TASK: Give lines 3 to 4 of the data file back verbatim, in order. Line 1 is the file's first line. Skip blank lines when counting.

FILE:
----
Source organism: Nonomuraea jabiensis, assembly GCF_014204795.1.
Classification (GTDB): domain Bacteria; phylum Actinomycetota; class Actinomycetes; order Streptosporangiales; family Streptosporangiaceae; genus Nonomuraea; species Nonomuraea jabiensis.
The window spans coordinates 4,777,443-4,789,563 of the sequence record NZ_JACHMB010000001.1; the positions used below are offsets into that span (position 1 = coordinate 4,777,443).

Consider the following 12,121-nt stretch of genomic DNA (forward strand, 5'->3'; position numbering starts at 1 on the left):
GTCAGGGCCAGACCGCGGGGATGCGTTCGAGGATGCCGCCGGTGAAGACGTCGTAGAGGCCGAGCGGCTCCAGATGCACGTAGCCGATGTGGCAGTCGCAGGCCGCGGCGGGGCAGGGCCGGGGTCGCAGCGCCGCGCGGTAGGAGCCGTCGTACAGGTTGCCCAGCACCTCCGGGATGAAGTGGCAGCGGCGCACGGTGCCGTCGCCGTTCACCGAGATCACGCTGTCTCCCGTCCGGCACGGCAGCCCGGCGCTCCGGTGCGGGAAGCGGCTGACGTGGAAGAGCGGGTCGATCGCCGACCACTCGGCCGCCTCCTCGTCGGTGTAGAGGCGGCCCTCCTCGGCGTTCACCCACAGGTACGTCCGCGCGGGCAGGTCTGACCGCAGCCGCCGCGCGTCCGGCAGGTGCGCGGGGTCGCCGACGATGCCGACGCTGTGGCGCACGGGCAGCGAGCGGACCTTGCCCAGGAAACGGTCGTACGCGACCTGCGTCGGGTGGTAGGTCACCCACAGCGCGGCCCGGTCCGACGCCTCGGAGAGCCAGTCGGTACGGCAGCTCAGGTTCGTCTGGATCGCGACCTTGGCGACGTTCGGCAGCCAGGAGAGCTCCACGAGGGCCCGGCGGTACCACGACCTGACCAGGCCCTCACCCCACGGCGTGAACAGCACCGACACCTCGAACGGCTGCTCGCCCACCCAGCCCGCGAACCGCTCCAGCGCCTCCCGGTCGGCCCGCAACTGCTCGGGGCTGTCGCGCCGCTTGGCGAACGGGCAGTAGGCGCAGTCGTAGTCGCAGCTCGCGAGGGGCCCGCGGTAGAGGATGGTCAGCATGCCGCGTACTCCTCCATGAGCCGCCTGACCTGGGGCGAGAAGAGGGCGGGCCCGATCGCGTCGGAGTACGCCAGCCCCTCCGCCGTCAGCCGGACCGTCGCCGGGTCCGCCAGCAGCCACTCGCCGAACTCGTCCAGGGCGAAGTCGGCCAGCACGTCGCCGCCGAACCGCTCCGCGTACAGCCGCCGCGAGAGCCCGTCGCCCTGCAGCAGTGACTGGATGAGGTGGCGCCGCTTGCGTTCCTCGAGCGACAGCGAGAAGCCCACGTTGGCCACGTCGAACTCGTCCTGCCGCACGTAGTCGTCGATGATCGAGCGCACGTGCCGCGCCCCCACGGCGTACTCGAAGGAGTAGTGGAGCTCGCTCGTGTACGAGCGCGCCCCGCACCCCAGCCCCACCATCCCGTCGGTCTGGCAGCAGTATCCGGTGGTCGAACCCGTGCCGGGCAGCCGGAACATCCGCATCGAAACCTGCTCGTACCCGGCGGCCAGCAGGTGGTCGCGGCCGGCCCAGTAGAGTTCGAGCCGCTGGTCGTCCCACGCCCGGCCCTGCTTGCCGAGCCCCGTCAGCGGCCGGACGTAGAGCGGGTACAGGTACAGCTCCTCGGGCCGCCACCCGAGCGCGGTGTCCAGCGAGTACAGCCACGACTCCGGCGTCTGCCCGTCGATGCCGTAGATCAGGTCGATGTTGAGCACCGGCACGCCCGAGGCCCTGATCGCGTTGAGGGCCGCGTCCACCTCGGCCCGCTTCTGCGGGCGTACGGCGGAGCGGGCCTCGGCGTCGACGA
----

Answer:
The window spans coordinates 4,777,443-4,789,563 of the sequence record NZ_JACHMB010000001.1; the positions used below are offsets into that span (position 1 = coordinate 4,777,443).

Consider the following 12,121-nt stretch of genomic DNA (forward strand, 5'->3'; position numbering starts at 1 on the left):